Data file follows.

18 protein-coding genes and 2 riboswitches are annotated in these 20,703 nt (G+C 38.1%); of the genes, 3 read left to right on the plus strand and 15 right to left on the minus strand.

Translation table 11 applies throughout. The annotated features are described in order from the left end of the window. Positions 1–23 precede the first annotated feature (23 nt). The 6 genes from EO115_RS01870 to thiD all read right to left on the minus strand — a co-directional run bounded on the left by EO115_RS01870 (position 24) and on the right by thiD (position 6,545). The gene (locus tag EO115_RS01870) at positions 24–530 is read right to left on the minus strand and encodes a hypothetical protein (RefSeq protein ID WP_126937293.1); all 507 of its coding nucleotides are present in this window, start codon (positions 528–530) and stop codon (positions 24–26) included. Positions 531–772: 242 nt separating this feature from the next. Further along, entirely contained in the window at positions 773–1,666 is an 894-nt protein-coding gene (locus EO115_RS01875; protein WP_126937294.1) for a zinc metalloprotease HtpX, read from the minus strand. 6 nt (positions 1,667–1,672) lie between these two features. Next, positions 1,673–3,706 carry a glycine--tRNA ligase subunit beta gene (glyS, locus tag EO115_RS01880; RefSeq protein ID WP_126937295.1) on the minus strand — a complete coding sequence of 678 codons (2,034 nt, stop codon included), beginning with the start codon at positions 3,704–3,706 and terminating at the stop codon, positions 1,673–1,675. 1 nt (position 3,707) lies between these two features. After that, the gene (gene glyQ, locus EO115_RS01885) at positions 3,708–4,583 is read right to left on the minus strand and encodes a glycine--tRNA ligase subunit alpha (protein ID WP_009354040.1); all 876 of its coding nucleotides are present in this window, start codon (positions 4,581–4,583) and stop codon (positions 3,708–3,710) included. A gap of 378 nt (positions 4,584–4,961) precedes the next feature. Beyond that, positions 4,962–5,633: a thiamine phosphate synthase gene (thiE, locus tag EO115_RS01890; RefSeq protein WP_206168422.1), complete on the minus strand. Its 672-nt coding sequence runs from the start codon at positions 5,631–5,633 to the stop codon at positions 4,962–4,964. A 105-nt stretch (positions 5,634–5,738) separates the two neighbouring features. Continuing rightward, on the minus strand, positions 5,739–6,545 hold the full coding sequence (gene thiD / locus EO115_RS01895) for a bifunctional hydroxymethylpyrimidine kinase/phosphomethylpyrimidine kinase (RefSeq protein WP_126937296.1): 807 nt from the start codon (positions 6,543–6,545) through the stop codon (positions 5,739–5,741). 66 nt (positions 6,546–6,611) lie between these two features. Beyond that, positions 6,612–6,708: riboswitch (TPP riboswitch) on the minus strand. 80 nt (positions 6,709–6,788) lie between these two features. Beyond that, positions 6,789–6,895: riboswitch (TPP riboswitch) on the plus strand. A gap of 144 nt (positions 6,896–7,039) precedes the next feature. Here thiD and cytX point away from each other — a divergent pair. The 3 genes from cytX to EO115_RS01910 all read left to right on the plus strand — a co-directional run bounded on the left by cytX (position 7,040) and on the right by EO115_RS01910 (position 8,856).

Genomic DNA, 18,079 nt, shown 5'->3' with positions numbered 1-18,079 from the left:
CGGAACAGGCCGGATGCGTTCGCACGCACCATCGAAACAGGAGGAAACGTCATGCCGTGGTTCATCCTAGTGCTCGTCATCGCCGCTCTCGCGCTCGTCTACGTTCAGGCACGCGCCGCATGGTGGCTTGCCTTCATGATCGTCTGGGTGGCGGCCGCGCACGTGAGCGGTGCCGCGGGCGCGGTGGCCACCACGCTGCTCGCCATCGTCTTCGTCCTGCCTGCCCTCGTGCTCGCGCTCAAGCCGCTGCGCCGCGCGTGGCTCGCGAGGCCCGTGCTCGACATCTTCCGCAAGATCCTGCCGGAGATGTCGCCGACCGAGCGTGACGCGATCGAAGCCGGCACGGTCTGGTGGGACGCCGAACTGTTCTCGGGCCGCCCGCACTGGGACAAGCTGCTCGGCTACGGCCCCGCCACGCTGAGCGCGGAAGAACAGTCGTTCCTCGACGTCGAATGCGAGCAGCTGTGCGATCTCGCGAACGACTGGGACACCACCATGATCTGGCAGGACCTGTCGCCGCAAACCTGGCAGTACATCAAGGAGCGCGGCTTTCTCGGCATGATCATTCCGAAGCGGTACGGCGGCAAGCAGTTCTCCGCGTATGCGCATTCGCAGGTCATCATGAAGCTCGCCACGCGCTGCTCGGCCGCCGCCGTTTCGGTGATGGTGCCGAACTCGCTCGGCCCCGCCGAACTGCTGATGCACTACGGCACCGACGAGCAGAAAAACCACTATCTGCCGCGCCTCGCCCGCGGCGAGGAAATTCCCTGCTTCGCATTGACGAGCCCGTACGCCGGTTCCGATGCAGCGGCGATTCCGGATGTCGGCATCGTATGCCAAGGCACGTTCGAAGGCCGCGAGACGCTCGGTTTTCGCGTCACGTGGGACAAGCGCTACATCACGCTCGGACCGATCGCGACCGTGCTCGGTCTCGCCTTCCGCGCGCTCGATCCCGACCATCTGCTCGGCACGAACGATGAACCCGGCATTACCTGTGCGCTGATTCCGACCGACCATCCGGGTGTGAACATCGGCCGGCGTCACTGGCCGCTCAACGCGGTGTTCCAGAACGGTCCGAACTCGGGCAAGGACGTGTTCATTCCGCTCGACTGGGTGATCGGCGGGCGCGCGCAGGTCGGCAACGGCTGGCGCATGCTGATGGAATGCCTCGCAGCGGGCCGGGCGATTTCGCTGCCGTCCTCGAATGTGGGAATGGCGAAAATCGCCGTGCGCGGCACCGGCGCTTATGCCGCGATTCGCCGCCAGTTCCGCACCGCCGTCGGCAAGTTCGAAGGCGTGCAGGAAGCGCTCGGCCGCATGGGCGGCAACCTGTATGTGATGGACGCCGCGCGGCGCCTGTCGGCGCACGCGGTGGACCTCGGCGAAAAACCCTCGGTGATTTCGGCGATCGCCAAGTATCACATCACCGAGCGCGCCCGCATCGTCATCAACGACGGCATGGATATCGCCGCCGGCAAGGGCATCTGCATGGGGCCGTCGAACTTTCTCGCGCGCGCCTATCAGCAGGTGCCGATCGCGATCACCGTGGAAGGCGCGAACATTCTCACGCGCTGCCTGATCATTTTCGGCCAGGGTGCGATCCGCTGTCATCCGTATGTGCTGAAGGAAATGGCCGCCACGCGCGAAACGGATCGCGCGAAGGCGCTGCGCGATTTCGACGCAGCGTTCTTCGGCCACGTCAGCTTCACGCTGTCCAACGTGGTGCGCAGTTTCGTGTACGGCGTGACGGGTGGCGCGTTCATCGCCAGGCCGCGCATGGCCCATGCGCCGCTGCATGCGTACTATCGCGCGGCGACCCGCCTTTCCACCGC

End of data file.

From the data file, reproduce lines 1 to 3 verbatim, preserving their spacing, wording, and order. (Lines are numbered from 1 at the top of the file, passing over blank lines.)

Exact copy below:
18 protein-coding genes and 2 riboswitches are annotated in these 20,703 nt (G+C 38.1%); of the genes, 3 read left to right on the plus strand and 15 right to left on the minus strand.

Translation table 11 applies throughout. The annotated features are described in order from the left end of the window. Positions 1–23 precede the first annotated feature (23 nt). The 6 genes from EO115_RS01870 to thiD all read right to left on the minus strand — a co-directional run bounded on the left by EO115_RS01870 (position 24) and on the right by thiD (position 6,545). The gene (locus tag EO115_RS01870) at positions 24–530 is read right to left on the minus strand and encodes a hypothetical protein (RefSeq protein ID WP_126937293.1); all 507 of its coding nucleotides are present in this window, start codon (positions 528–530) and stop codon (positions 24–26) included. Positions 531–772: 242 nt separating this feature from the next. Further along, entirely contained in the window at positions 773–1,666 is an 894-nt protein-coding gene (locus EO115_RS01875; protein WP_126937294.1) for a zinc metalloprotease HtpX, read from the minus strand. 6 nt (positions 1,667–1,672) lie between these two features. Next, positions 1,673–3,706 carry a glycine--tRNA ligase subunit beta gene (glyS, locus tag EO115_RS01880; RefSeq protein ID WP_126937295.1) on the minus strand — a complete coding sequence of 678 codons (2,034 nt, stop codon included), beginning with the start codon at positions 3,704–3,706 and terminating at the stop codon, positions 1,673–1,675. 1 nt (position 3,707) lies between these two features. After that, the gene (gene glyQ, locus EO115_RS01885) at positions 3,708–4,583 is read right to left on the minus strand and encodes a glycine--tRNA ligase subunit alpha (protein ID WP_009354040.1); all 876 of its coding nucleotides are present in this window, start codon (positions 4,581–4,583) and stop codon (positions 3,708–3,710) included. A gap of 378 nt (positions 4,584–4,961) precedes the next feature. Beyond that, positions 4,962–5,633: a thiamine phosphate synthase gene (thiE, locus tag EO115_RS01890; RefSeq protein WP_206168422.1), complete on the minus strand. Its 672-nt coding sequence runs from the start codon at positions 5,631–5,633 to the stop codon at positions 4,962–4,964. A 105-nt stretch (positions 5,634–5,738) separates the two neighbouring features. Continuing rightward, on the minus strand, positions 5,739–6,545 hold the full coding sequence (gene thiD / locus EO115_RS01895) for a bifunctional hydroxymethylpyrimidine kinase/phosphomethylpyrimidine kinase (RefSeq protein WP_126937296.1): 807 nt from the start codon (positions 6,543–6,545) through the stop codon (positions 5,739–5,741). 66 nt (positions 6,546–6,611) lie between these two features. Beyond that, positions 6,612–6,708: riboswitch (TPP riboswitch) on the minus strand. 80 nt (positions 6,709–6,788) lie between these two features. Beyond that, positions 6,789–6,895: riboswitch (TPP riboswitch) on the plus strand. A gap of 144 nt (positions 6,896–7,039) precedes the next feature. Here thiD and cytX point away from each other — a divergent pair. The 3 genes from cytX to EO115_RS01910 all read left to right on the plus strand — a co-directional run bounded on the left by cytX (position 7,040) and on the right by EO115_RS01910 (position 8,856).

Genomic DNA, 18,079 nt, shown 5'->3' with positions numbered 1-18,079 from the left: